The company has annual sales of nearly $600 million with around 75% of the total revenue coming from drug delivery, medical device and diagnostic products such as: disposable insulin pens, glucose meters, specialty inhalation drug delivery devices, single use surgical devices and consumable diagnostic components, according to company data.

Phillips-Medisize employs 285 people at its Phillips facilities, 1,400 people throughout Wisconsin, and more than 3,400 people at 14 locations throughout the United States, Europe, Mexico and China.

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On the Wilderness Act's 50th anniversary, acquaint yourself with pristine areas of northern WisconsinSubmitted: 12/17/2014

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EAGLE RIVER - The first thing you notice in this forest is the silence.

That's the way it was meant to be at Blackjack Springs Wilderness east of Eagle River.

It's a venerable forest, to be sure, but the harvest here isn't timber.

"A Wilderness area," Bob Martini says, "what you're harvesting here feeds the soul."

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After Wisconsin deer harvest fall, Upper Peninsula numbers plummetSubmitted: 12/17/2014

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UPPER PENINSULA - The deer harvest during the gun season fell more than 15 percent in Wisconsin from a year ago.

In the Upper Peninsula, the drop was even worse.

Early results show the deer harvest in the U.P. was down 30 to 40 percent compared to 2013.

Registrations at some check stations dropped as much as 60 percent during the 16-day season in late November.

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Perfect for the holidays- Northwoods woman donates kidney to friend Submitted: 12/17/2014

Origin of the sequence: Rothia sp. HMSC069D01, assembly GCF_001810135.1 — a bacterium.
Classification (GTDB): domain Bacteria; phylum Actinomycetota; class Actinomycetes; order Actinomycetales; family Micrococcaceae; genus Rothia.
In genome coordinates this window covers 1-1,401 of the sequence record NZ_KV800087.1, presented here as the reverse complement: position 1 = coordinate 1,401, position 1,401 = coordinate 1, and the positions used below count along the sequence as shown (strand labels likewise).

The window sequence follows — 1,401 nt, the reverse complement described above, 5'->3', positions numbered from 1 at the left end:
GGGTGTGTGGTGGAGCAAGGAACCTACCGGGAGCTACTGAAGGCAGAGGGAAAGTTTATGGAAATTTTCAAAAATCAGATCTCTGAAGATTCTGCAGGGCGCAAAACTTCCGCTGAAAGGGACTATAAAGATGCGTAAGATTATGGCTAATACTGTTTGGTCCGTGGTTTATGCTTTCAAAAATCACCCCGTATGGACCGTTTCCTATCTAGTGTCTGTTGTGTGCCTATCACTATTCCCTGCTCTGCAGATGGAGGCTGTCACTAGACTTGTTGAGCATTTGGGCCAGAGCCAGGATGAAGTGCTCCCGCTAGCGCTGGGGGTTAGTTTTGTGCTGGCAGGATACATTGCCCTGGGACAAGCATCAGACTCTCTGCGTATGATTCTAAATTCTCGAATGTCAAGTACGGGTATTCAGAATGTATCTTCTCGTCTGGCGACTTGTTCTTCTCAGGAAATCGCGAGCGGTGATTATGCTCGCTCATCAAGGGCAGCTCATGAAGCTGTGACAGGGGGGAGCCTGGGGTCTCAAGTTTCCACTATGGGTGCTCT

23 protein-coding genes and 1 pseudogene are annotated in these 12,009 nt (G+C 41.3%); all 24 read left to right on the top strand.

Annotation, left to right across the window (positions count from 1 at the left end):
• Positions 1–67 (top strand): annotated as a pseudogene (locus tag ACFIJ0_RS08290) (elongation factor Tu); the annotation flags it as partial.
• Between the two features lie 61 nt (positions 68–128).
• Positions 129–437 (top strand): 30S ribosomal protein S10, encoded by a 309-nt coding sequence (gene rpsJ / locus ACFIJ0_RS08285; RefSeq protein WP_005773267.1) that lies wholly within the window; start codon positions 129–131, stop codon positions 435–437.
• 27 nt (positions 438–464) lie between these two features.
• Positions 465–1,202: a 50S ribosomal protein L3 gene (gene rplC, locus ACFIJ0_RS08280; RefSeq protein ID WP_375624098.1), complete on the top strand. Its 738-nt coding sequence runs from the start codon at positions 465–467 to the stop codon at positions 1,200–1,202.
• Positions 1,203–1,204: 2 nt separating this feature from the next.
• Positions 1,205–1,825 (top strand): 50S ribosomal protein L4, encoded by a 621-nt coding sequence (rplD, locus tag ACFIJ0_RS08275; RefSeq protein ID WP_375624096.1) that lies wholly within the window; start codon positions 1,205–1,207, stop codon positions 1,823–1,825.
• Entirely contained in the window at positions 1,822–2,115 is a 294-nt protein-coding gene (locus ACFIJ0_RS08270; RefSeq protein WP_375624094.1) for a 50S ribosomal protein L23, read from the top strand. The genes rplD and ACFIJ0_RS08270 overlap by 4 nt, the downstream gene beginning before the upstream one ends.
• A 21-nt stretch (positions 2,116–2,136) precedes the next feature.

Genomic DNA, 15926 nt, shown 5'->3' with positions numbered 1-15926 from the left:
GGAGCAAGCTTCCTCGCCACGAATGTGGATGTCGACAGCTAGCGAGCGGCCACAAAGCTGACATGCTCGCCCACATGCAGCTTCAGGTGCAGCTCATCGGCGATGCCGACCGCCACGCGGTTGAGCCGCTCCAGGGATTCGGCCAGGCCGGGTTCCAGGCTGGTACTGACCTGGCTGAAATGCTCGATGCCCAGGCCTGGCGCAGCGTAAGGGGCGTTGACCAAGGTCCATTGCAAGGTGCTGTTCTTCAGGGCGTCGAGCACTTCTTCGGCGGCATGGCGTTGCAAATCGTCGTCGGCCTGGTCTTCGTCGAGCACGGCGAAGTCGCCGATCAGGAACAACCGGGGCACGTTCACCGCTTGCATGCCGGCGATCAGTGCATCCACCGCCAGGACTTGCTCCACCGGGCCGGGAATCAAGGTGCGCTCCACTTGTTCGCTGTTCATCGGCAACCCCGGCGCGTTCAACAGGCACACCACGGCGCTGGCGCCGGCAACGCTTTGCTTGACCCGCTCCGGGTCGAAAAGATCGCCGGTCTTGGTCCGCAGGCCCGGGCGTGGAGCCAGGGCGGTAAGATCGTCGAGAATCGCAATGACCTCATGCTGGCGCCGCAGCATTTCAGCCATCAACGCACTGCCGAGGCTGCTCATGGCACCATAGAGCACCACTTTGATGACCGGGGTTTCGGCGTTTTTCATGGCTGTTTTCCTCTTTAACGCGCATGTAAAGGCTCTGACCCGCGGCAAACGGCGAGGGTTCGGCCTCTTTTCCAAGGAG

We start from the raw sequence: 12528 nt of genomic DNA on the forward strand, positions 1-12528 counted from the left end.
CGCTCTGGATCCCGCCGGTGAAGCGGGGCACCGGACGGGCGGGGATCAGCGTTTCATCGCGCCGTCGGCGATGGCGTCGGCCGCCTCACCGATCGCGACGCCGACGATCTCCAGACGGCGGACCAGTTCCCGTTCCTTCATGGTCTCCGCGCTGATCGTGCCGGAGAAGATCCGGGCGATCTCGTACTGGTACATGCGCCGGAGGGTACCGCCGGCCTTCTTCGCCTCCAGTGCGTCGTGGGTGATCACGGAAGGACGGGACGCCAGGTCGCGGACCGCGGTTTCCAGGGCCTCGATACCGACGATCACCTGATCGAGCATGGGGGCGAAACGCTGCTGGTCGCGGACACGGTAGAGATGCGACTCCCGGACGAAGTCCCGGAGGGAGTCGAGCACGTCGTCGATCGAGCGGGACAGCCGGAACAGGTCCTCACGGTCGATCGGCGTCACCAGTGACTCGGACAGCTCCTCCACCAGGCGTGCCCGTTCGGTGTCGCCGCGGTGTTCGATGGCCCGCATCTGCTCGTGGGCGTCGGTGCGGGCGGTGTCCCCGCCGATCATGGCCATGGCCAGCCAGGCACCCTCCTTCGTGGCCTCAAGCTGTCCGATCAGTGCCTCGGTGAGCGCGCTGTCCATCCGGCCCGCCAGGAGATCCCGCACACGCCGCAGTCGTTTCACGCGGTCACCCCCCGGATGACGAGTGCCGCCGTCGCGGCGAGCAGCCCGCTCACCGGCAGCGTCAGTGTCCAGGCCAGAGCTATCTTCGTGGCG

SUGAR CAMP - You might find all the joy you need this Christmas between two best friends.

Jean Neumann and Patty Bonack fit together like two pieces of a puzzle.

They've shared a friendship for four years, but now they share something else.

Neumann found out she needed a kidney transplant in May.

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Medical College of Wisconsin to do concussion studySubmitted: 12/17/2014

MADISON - The Medical College of Wisconsin will help study concussions for the Defense Department.

The school got a four-year federal grant of more than 5-million dollars.

Concussions have become common injuries on battlefields in Iraq and Afghanistan, as well as in professional and youth sports.

The study will initially include about 900 athletes from 10 local high schools and two local colleges.

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Flood warning extended in Menominee CountySubmitted: 12/17/2014

KESHENA - A flood warning in the Menominee County community of Keshena will now be extended until Friday.

Yesterday, the water got high enough to close a highway.

The Department of Transportation closed down parts of Highway 47 and 55 due to the flooding yesterday.

The Menominee tribe says the water had risen two inches above the centerline - creating a safety hazard.